Fuck: An Irreverent History of the F-word by Rufus Lodge

Fuck a history of the f-wordBefore you even think about reading this book you need to listen to this – it’s a clip of Richard E Grant reading it for the audio book. That way you’ll have his voice in your head when you do read it. Perfect. What better choice to educate you on the complexities of the word fuck than Withnail himself.

[My crappy internet won’t let me paste the soundcloud link, so head over to MeAndMyBigMouth and listen to the clip there.]

‘Fuck’ is actually a perfect word-nerd kind of a word. As this book details, it’s probably one of (or the) only word in the English language that can be used in every part of a sentence – as a verb, a noun, an adjective, a participle and tucked away in the middle of other words (abso-fucking-lutely). It also works as its own little sentence (Fuck!), and can change meaning depending on tone of voice. If you have to teach word-nerdery (and have an understanding headteacher) ‘fuck’ isn’t a bad choice for an example – kids like an excuse to swear and they’ll have to know their transitive verbs from their intransitive very clearly to be able to point out which fuck is which.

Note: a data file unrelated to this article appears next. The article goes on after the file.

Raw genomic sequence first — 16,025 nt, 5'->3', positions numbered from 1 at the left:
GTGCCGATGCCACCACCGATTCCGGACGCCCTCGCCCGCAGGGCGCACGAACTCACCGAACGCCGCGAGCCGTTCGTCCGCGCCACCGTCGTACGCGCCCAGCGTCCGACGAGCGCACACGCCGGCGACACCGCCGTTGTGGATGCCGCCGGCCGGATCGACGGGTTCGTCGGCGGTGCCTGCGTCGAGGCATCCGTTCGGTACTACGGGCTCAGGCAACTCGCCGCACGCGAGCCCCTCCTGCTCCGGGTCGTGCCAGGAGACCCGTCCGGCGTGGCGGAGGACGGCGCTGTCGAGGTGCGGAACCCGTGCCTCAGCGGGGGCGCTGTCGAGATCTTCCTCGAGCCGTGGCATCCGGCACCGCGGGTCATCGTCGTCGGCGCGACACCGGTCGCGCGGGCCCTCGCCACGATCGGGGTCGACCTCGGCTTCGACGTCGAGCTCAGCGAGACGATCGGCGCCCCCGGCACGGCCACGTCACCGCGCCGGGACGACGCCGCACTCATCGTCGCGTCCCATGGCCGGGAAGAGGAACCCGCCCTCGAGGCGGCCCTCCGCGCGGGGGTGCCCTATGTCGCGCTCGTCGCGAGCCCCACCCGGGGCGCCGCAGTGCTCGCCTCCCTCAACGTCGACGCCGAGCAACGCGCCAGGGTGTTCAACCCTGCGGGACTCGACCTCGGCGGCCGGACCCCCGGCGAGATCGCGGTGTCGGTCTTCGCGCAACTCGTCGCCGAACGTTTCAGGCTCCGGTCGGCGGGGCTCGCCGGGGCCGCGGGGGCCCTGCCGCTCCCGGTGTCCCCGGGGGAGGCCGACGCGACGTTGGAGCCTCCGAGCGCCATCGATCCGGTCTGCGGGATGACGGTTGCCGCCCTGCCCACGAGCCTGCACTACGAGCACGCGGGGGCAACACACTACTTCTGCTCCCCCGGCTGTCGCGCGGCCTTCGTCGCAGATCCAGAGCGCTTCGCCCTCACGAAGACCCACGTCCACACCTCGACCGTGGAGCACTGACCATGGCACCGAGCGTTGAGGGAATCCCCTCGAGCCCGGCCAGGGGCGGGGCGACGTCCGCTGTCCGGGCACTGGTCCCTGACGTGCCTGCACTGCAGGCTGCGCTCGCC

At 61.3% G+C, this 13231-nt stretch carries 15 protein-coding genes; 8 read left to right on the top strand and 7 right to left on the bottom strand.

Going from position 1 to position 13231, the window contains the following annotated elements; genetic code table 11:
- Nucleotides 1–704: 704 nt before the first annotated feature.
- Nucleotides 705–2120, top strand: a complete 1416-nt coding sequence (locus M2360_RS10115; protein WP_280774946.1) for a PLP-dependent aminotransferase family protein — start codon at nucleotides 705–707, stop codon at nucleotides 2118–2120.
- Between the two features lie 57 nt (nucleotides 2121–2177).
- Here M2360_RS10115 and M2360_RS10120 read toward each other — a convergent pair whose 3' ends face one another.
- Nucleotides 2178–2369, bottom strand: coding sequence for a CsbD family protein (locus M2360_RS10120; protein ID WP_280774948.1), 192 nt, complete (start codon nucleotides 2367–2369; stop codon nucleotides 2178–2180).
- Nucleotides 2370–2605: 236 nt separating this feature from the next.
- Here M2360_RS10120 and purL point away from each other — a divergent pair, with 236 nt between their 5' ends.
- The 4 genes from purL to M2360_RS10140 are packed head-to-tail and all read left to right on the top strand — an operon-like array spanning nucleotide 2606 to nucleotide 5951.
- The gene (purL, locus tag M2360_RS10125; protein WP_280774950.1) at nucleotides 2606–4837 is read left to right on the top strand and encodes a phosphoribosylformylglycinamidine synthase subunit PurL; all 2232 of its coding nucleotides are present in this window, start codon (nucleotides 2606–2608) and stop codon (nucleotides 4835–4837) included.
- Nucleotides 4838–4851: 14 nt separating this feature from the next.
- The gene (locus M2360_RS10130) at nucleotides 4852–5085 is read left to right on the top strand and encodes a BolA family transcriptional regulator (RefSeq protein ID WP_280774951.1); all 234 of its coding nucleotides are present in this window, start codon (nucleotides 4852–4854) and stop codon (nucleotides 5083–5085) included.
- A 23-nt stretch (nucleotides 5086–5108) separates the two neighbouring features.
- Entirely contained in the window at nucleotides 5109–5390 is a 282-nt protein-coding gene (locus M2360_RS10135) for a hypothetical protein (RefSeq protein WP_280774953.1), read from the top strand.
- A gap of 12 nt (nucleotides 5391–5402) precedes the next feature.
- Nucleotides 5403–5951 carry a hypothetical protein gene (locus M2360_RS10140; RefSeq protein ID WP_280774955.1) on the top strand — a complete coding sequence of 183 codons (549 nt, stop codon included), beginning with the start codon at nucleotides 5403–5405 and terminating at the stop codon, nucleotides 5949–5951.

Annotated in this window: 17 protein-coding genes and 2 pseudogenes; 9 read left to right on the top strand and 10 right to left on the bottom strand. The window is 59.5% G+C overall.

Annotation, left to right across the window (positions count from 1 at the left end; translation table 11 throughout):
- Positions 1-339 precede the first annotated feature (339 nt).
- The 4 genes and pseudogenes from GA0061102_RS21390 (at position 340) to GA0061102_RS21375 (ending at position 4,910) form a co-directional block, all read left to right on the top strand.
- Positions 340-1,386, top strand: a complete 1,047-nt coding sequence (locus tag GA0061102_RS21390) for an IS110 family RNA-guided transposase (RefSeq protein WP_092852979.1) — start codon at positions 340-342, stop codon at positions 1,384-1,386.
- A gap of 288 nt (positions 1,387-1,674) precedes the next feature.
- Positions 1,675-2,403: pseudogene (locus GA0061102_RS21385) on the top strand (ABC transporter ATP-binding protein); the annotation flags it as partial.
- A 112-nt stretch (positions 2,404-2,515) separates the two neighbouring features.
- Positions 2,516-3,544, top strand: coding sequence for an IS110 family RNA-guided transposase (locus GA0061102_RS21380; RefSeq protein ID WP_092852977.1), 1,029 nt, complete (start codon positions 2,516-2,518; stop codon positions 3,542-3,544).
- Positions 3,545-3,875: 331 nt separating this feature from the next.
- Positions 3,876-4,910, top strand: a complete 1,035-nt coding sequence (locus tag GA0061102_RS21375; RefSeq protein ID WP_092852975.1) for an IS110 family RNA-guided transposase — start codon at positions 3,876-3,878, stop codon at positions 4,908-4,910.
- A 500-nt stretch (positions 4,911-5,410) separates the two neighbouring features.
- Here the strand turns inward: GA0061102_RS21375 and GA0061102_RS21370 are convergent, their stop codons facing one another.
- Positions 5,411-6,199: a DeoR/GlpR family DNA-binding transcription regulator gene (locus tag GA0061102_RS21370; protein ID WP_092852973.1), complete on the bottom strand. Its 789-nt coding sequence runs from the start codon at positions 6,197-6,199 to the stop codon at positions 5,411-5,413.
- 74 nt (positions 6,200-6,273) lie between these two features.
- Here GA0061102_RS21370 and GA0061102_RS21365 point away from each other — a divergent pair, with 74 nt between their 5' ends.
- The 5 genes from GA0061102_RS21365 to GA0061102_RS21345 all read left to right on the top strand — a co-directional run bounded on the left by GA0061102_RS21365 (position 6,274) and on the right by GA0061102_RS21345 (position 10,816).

This book is full of that stuff – the etymology and uses through different languages and history. There are also stories of censorship, and of those who do their very best to ensure ‘fuck’ is a word that is heard (sometimes accidently). There are tales of the origins of popular phrases including, or as a replacement for, ‘fuck’ (poor Sweet Fanny Adams) and lists of songs and films that include ‘fuck’ in the title or snuck into lyrics. It’s both nerdily interesting, and filthy and hilarious.

I am continuing my love affair with The Friday Project’s production department – it has a gorgeous vintagey cover printed straight onto the hardback – which is pretty perfect for such a sweary book.

Oh, did you know it’s Christmas soon? No? Well it is. I’m absolutely sure you know someone who would love this.

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2 Responses to Fuck: An Irreverent History of the F-word by Rufus Lodge

  1. I love cuss words! They are grammatically the most versatile words in English language. I always wondered when there would be a book that would talk about the origins of the word fuck. Many linguistic professors I’ve had, often discussed the theories of origin revolving around certain cuss words. “Fuck’ was often credited to old german dialect from evidence of a word they used ‘fak’ and yet other non Germanic based old languages are credited to being the originators of the word, including speculation over a word similar to ‘fuck’ found in some Indo-Iranian languages that were linguistically much much older. Fascinating! Will put this on my book list

  2. Pingback: What the fuck part 3 (what are all these acronyms about?)

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